Christmas wasn’t always part of the Christian experience.  There’s no record that Jesus or his disciples or the early church celebrated Christmas at all. In fact, the first Christmas or Christ Mass wasn’t celebrated until the 4th century.  It’s likely Jesus wasn’t even born in the winter.  Rather, it’s thought that December 25 was chosen as a day to celebrate his birth because it coincided with a pre-existing pagan festival. That would make it easy for non-Christians to add a new layer of meaning to their old celebrations. That happens in the history of religion.
The interesting thing though is that December 25 wasn’t just the date of a pagan festival. It also coincides, in a way, with a festival that Jesus did actually celebrate.
Like Jews of his time, Jesus celebrated the Feast of Dedication which occurs on the 25th of Kislev, a month in the Jewish calendar that most closely approximates December.  “At that time,” the Gospel according to John relates, “the Feast of Dedication took place in Jerusalem; it was winter. Jesus was walking in the Temple in the portico of Solomon. Tell us,” the Jews said, “if you are the Messiah.”  Their comments were fitting, for the Feast of Dedication marked the last time a deliverer had arisen to save them from oppression.   It was past time for another; the Roman experience was a cruel one indeed.
The Feast of Dedication commemorates the re-dedication of the Temple in Jerusalem after its utter desecration at the brutal hands of Antiochus Epiphanes about 170 years BC. Today, that feast is known by its Hebrew name, Chanukah. Although Chanukah only gets a line or two in the New Testament, it actually plays a huge role in the birth of Jesus.
To explain, we have to go back in history over three hundred years before the birth of Christ.  Alexander the Great ruled the ancient world around the Eastern Mediterranean. After conquering the Persian Empire, Greek culture, or Hellenism, spread like wildfire. The Jews living in Israel quickly found themselves surrounded by it and then almost swallowed up by it. Hellenism was to the ancient world what Western culture is to the modern world. Just as you can find a McDonald’s in just about every corner of the world, not to mention American pop music, blue jeans, TV re-runs, Western style Christianity, and the English language, so in that day, you could find Greek culture, religion, and language permeating every other culture of the world. Needless to say, it wasn’t all good, especially for those in the minority, like the Jews.  It put their whole distinctive way of life at risk.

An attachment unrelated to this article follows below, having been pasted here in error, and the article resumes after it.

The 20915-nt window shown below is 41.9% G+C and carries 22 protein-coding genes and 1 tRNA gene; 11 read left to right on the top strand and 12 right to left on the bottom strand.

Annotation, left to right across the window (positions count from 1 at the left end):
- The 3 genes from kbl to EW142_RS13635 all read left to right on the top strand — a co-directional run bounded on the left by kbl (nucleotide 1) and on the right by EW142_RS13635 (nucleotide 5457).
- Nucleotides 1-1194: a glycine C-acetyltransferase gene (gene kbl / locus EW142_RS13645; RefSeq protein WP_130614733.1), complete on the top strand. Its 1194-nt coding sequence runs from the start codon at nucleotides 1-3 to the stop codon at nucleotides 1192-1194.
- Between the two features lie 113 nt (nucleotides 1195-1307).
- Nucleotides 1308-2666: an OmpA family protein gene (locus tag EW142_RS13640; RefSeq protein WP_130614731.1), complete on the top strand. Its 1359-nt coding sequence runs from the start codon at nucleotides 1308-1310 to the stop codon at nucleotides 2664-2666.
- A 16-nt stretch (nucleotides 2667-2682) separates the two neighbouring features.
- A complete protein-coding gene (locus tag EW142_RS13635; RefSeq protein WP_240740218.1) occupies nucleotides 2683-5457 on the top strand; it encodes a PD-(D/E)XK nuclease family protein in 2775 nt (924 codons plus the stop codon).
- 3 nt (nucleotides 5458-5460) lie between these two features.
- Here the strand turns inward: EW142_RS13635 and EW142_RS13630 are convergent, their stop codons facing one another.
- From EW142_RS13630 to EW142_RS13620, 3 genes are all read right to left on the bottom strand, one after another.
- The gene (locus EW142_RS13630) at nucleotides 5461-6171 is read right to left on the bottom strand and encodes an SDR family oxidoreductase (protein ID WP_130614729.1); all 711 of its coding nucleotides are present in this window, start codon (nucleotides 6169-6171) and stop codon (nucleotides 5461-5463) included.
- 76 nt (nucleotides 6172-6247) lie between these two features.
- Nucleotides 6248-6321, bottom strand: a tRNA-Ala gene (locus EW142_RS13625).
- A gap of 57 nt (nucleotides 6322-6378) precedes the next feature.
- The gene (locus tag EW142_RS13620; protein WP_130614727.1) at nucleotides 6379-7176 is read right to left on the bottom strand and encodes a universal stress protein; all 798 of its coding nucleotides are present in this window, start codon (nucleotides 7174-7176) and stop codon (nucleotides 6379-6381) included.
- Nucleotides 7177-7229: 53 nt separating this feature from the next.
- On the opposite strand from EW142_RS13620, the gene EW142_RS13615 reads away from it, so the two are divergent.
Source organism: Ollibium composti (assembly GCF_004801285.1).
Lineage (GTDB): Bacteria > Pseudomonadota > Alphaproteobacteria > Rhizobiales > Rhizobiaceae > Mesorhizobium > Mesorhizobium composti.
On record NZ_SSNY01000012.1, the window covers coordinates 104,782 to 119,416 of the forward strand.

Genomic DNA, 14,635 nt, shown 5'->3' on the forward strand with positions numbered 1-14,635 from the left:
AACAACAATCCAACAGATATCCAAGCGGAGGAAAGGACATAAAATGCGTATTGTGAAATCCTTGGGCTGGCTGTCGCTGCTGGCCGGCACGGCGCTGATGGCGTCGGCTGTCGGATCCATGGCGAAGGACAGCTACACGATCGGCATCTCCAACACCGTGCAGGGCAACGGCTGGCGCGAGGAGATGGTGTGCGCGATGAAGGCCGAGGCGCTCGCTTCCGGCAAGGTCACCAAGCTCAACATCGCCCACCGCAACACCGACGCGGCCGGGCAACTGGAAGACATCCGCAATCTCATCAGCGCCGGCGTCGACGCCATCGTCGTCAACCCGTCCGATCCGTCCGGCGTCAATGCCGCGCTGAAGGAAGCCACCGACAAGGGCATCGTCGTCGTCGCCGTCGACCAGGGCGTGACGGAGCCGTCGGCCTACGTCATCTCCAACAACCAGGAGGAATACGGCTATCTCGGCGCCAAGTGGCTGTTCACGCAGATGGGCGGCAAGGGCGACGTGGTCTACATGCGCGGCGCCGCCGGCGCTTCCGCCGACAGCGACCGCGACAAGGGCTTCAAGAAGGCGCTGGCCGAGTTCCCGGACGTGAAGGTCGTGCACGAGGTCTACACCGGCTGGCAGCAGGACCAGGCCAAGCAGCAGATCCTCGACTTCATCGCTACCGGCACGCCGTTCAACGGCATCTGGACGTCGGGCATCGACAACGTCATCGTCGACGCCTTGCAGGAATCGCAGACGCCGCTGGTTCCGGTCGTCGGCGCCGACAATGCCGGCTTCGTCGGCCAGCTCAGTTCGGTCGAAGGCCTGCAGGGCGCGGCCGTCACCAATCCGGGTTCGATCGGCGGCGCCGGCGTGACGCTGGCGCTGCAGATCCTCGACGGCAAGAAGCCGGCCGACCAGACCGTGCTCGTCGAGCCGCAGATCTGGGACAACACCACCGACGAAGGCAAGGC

After Alexander died, his empire eventually fell into the hands of one Antiochus IV Epiphanes.  Epiphanes means “face of God,” but a more apt description was the moniker the Jews gave him: “Epimanes” or “crazy man.”  He was the Hitler of the intertestamental period.  Like Hitler, he was obsessed with wiping out the Jewish people.  He began with the slaughter of the citizens of Jerusalem and the desecration of the Temple.  Alfred Edersheim explains what happened in his book, The Life and Times of Jesus the Messiah:

“All sacrifices, the service of the Temple, and the observance of the Sabbath and of feast days were prohibited; the Temple at Jerusalem was dedicated to Jupiter Olympus (a Greek god); the Torah was searched for and destroyed; the Jews forced to take part in heathen rites; in short, every insult was heaped on the religion of the Jews, and its every trace was to be swept away.”

Bottom line:  Antiochus was bent on genocide. The final straw was the slaughter of a pig on the sacrificial altar in the Temple. Definitely not kosher. This occurred on the 25th of Kislev, the month that generally corresponds to our December.
A Jewish deliverer rose up whose name was Mattathias. Even though they were outnumbered and overpowered, under his leadership the Jewish people began a campaign of guerilla warfare against Antiochus and his Syrian armies to reclaim the Temple.  Mattathias died fighting, but his five sons carried on, including one whose name you might know: Judah Maccabee. He led the fighting till the Temple could be purified and its services restored.
Exactly three years after its desecration, the Temple was rededicated.  This also took place on the 25th of Kislev, about 165 years before the nativity of Christ.  If Antiochus had carried out his plan, there would have been no Mary, no Joseph, and no Jesus.  There would have been no Messiah of Israel, no Savior of the World.  Bottom line:  without Chanukah, there would be no Christmas. Jesus owed his life to Chanukah. In a sense, we owe our faith to it.
In the midst of this Advent Season, let us remember the minor Jewish holiday that celebrates freedom of religion and which makes possible the major Christian one.  Let’s do like Jesus did and re-dedicate ourselves to freedom of religious expression, and to the freedom to dedicate ourselves to God.
Adapted from “Christmas through Jewish Eyes”, by Rebekah Simon-Peter.